We listen carefully to the suggestions and comments of the best Formula One fans in the world. As we keep improving our offer, we want to bring you even more. Loyal fan Tim, from England, enjoys “one of the best and easiest to access sites of all the F1 teams so keep up the good work” and asks for “more about the team – the key players, the factory and the staff behind running a large operation like a F1 team.”

Working with Internap, we can keep working on bringing you the best content – today and tomorrow.

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Jul 12, 2013

Video: Live from the F1 British Grand Prix

Ansley Kilgore

I recently had the pleasure of attending one of the most anticipated F1 races of the year: the British Grand Prix at Silverstone. As anyone passionate about Formula One knows, this is where it all started. The first world championship was held at this circuit in 1950, so there was definitely a sense of excitement for my first European race and the mystique that surrounds Silverstone. To make it extra special, we hosted customers on the lawn of Sahara Force India’s headquarters – practically right on the circuit – at their annual partner event. Will Buxton and Jason Swales from NBC sports gave us some media muscle and helped document the festivities.

Watch four of our customers discuss their impressions of the Grand Prix weekend, the race and their partnership with Internap.

Bango
CCP Games
Onavo
Sahara Force India

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Mar 12, 2013

F1 2013: Sahara Force India & Paul Di Resta Suit Up for Performance

Ansley Kilgore

Formula One kicks off the 2013 season this weekend with the Australian Grand Prix in Melbourne. As Sahara Force India’s Official Supplier for Online Performance, we are geared up for an exhilarating season!

To get you in the mood, turn up the volume and immerse yourself in the imagery and sound of F1.

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Jan 15, 2013

Sahara Force India and Internap – one year later

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Motor Racing - Formula One World Championship - Formula 1 Testing - Day 1 - Mugello, ItalySitting in my office on a dreary British January day (a Monday to add further insult to injury), I have just come off the telephone to our good friends at Internap HQ, based in Atlanta, Georgia. The weather may not be much better on the other side of the pond at this time of the year, but it is certainly a tonic to think so!

Following our call, I cannot help but reflect that at this juncture in 2012, we were in the midst of partnership negotiations and had yet to put any faces to names or fully explore all the opportunities open to us as partners. Some twelve months on and we are entering the second year of our association, both sides bringing with them a collection of great memories and achievements from 2012. I now know what high-speed internet hosting is all about and my colleagues at Internap understand a little more about Formula One tyre strategy. I should say that not only do I know what high-speed internet hosting actually means, but I have actually seen the effects of it first hand, with the Sahara Force India website benefitting from decreased load times and a greater ability to deal with the spikes in traffic that Formula One race weekends bring. In fact, I am now evangelical about the benefits of HSIH (as I like to call it) to my ever-suffering and IT-literate husband. But of far greater importance than improving my (decidedly weak) IT vocabulary has been the opportunity for key Internap customers and specialist IT media to meet our 2012 driver line-up: Paul Di Resta, Nico Hulkenberg and Jules Bianchi.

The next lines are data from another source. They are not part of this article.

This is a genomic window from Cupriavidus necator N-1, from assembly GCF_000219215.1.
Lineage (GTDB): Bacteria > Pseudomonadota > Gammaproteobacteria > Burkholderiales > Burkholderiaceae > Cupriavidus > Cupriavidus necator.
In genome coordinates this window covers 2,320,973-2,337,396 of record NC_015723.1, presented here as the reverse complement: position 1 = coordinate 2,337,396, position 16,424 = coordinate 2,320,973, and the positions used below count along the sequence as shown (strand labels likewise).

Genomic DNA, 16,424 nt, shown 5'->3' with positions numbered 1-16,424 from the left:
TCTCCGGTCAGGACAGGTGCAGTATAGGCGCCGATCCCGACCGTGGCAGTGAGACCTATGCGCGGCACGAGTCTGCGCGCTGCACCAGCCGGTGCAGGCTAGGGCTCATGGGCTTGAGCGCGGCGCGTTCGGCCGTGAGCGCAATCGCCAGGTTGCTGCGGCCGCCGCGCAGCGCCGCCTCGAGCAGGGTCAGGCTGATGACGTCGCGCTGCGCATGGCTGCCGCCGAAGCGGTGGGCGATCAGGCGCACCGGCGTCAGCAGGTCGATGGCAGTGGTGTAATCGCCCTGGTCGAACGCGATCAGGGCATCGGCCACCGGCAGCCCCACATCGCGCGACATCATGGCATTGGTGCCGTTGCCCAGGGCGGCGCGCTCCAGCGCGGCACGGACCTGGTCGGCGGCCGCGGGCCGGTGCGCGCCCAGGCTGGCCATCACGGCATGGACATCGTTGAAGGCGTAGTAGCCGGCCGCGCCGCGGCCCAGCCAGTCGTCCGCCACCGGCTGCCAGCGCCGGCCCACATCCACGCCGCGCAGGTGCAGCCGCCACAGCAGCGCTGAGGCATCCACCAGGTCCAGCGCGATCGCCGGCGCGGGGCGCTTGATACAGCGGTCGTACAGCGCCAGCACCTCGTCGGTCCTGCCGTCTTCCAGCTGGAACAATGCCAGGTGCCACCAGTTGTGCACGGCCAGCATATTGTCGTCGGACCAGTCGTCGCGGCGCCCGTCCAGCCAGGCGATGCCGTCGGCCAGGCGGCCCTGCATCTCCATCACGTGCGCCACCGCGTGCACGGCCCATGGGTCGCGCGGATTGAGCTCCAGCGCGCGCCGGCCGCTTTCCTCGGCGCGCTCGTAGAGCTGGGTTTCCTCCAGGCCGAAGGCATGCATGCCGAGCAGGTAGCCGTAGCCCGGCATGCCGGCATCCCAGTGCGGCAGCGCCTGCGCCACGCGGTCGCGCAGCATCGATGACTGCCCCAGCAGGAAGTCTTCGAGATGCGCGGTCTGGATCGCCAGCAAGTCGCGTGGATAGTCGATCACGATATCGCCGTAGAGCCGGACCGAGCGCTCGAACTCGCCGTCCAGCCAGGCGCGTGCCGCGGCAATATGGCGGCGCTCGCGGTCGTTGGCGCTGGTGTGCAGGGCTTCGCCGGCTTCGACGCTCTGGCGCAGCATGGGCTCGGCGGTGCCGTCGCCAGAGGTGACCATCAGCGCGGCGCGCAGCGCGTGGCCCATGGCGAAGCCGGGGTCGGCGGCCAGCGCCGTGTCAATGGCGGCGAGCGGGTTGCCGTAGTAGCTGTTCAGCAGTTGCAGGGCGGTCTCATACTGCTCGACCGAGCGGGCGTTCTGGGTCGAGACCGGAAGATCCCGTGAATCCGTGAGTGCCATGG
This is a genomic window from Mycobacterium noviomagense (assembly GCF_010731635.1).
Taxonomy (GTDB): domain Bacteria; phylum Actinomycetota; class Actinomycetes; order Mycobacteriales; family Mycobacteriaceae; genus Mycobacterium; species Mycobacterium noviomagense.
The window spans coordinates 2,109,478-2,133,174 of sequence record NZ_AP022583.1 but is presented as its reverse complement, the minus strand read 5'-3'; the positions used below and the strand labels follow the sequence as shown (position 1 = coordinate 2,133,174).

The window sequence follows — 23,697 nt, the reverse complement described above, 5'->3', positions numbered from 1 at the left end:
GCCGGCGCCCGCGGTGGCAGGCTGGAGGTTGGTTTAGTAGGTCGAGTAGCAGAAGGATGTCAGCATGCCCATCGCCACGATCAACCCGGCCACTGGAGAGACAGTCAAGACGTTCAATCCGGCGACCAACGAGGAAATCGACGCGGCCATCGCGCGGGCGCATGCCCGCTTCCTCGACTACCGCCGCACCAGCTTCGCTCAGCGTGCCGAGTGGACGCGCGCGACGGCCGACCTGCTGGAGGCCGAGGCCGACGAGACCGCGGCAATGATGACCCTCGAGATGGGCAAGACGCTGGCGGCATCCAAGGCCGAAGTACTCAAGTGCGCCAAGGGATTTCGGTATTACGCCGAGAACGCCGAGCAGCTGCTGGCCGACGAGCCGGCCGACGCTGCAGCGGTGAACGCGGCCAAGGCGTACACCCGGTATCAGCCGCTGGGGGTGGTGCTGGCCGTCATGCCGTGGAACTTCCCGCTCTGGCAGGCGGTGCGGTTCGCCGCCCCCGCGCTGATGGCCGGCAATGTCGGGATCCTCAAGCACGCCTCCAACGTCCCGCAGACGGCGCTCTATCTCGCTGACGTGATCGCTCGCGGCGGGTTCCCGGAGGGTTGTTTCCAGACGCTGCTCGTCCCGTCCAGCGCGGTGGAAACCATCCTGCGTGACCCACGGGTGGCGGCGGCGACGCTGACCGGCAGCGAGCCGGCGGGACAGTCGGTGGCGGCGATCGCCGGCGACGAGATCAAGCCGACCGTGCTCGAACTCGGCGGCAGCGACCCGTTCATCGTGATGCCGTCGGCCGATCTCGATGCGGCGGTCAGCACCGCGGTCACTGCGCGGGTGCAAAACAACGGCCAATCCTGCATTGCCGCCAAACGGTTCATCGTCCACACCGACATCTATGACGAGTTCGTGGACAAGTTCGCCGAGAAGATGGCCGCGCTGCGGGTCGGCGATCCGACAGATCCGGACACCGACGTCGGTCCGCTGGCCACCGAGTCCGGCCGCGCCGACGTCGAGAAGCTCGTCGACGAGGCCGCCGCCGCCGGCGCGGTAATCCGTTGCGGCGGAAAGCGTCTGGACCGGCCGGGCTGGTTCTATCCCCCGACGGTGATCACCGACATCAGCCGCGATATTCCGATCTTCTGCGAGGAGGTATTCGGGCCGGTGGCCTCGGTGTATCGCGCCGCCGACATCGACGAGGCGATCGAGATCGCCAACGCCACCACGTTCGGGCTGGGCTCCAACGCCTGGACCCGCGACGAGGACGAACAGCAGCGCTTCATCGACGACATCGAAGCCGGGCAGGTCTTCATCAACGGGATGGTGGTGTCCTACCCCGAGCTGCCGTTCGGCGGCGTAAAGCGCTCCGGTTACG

Starting with a dinner in New York in June after the Montreal Grand Prix, taking in an IT media briefing in the UK at Silverstone around the British Grand Prix and climaxing in a meet and greet event in Austin, Texas during the inaugural Austin Grand Prix, there have been plenty of opportunities for the friends and customers of Internap to get up close and personal with the senior team personnel and drivers. During these events, the synergies between the two organisations have become increasingly obvious. Both parties apply advanced technology to save time, both are performing in a crowded market place (or grid in Sahara Force India’s case) and both are striving to be the very best in their particular field.